It doesn’t take much to convince travelers to visit Costa Rica. The beaches, jungles, cuisine, and pura vida lifestyle sell themselves. Now, a collaborative initiative between the Costa Rica Tourism Institute, National Women’s Institute, and National Commission for Tourism Security is giving female travelers yet another reason to boost Costa Rica to the top of their travel lists: the SOFIA Network, which “seeks to foster equality and safer travel environments.”

Launched on March 22, 2021, the SOFIA Network is the first tourism effort in Costa Rica targeted toward women and solo female travelers. Advancing gender equality and suppressing violence against women as tourism rebounds are chief among the initiative’s goals.

Women’s Condition Minister and National Women’s Institute Executive President Marcela Guerrero shared the following statement: “During pandemic times, when tourism has been impacted, we ask the commitment of every person in the industry and the tourism community, with the objective of guaranteeing equality between women and men in the Costa Rican tourism sector, eradicate violence against national and foreign women, and promote safe environments for tourists, as an axis of responsible, sustainable, and inclusive tourism.”

To meet these objectives, SOFIA Network is appealing to both the public and private sectors by inviting all actors in the tourism industry and local communities in heavily touristed areas to participate in a free and voluntary program. To participate, businesses and individuals can earn a SOFIA Network seal by studying the “Guide to Best Practices for Safety in Tourism Operations.” Businesses are required to prove that at least 80 percent of their staff have taken the course, which is valid for two years before requiring renewal.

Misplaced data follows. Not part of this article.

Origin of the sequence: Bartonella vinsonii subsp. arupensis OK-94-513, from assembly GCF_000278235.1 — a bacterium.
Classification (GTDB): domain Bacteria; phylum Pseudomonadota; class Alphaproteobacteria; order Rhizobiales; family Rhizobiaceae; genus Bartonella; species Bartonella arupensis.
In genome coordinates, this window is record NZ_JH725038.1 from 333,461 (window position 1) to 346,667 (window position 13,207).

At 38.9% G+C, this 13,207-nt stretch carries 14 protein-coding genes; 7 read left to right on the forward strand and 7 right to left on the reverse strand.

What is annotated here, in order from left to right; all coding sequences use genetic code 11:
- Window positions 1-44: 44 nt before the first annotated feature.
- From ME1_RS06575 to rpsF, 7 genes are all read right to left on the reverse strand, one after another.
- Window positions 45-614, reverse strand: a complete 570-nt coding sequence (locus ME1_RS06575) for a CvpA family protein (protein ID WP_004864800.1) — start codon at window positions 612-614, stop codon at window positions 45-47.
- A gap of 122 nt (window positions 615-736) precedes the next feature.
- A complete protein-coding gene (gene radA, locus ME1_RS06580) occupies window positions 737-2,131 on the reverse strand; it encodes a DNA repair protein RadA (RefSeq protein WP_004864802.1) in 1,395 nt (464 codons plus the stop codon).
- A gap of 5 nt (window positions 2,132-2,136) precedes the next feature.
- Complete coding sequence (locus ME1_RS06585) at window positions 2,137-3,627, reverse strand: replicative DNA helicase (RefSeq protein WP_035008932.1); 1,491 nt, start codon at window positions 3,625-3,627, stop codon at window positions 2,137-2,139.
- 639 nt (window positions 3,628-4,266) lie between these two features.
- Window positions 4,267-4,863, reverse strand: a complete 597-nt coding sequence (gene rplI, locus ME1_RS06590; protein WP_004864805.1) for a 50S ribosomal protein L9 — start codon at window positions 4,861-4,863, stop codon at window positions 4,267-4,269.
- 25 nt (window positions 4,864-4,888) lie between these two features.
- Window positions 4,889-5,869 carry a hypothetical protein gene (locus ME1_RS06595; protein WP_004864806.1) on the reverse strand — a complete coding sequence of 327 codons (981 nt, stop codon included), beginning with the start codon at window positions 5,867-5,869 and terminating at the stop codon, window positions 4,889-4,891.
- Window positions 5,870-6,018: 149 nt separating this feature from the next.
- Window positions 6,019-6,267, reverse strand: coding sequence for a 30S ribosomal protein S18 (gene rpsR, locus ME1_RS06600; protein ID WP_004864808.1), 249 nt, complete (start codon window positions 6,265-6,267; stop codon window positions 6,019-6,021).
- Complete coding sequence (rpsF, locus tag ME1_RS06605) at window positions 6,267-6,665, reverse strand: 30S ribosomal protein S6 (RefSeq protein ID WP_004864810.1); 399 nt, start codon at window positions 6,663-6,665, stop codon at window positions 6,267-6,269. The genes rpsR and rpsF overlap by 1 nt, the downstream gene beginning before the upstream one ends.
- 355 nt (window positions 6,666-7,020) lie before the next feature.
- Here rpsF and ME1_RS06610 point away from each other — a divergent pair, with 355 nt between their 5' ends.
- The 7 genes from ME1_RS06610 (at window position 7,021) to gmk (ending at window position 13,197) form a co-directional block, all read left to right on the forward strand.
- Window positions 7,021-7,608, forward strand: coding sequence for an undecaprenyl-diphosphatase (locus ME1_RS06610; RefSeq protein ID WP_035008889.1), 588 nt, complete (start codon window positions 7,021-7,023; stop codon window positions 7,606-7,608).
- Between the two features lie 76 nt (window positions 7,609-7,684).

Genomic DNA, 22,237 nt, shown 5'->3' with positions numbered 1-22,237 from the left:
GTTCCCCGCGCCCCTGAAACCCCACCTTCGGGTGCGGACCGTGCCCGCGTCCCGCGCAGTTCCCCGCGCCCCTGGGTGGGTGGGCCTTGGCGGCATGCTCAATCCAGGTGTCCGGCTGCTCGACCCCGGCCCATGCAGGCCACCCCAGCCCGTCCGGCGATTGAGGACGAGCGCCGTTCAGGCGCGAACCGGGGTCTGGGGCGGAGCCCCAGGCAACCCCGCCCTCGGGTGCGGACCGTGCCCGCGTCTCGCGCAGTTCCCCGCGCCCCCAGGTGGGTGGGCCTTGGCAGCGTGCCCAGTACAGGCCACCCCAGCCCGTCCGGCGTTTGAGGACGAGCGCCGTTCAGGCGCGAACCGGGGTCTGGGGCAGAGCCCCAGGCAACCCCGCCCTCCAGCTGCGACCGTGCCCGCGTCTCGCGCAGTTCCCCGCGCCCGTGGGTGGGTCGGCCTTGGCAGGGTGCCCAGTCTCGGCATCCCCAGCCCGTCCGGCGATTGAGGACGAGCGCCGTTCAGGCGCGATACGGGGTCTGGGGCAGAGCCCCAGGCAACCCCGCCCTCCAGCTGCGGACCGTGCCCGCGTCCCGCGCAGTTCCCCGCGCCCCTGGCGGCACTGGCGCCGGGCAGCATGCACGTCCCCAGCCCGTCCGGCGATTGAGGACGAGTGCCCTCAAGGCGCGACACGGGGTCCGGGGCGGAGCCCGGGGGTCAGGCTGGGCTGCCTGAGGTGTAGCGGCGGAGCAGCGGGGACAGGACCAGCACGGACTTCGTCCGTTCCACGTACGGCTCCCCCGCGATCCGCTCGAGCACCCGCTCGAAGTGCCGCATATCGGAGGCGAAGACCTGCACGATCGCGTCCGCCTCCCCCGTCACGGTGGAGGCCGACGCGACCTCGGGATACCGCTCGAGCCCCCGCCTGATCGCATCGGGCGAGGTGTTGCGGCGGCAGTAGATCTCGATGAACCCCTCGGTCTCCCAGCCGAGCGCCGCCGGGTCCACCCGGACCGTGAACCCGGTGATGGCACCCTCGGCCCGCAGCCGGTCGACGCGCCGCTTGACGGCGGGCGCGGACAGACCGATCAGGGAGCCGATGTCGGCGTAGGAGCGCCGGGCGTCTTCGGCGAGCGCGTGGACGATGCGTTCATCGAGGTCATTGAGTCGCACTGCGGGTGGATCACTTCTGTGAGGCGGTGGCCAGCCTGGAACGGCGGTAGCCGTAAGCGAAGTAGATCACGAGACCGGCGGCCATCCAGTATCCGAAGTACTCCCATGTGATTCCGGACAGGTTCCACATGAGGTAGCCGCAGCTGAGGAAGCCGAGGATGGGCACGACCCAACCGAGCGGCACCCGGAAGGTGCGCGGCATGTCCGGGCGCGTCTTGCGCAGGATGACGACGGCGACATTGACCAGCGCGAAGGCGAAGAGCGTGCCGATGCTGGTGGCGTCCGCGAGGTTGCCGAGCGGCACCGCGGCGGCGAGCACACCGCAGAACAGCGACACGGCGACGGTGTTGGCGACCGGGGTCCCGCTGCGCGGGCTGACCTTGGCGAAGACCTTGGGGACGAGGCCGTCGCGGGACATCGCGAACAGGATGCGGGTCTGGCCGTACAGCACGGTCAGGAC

According to Costa Rican Minister of Tourism Gustavo J. Segura, involvement in the program will “promote the pleasant permanence of tourists by strengthening the industry’s professional skills” and “build a peaceful, prosperous, and sustainable environment in a world where women are more independent and enjoy traveling alone.”

The push to make female travelers feel more comfortable in Costa Rica is not only socially significant but also statistically sound. According to data gathered by the Costa Rican Tourism Institute, in 2019 an estimated 15.8 percent of non-resident arrivals in Costa Rica were solo female travelers, totaling nearly 400,000 women. If that many female travelers were already fulfilling their dreams of a solo trip to Costa Rica, we can only imagine how those figures will skyrocket once news of the SOFIA Network gets out.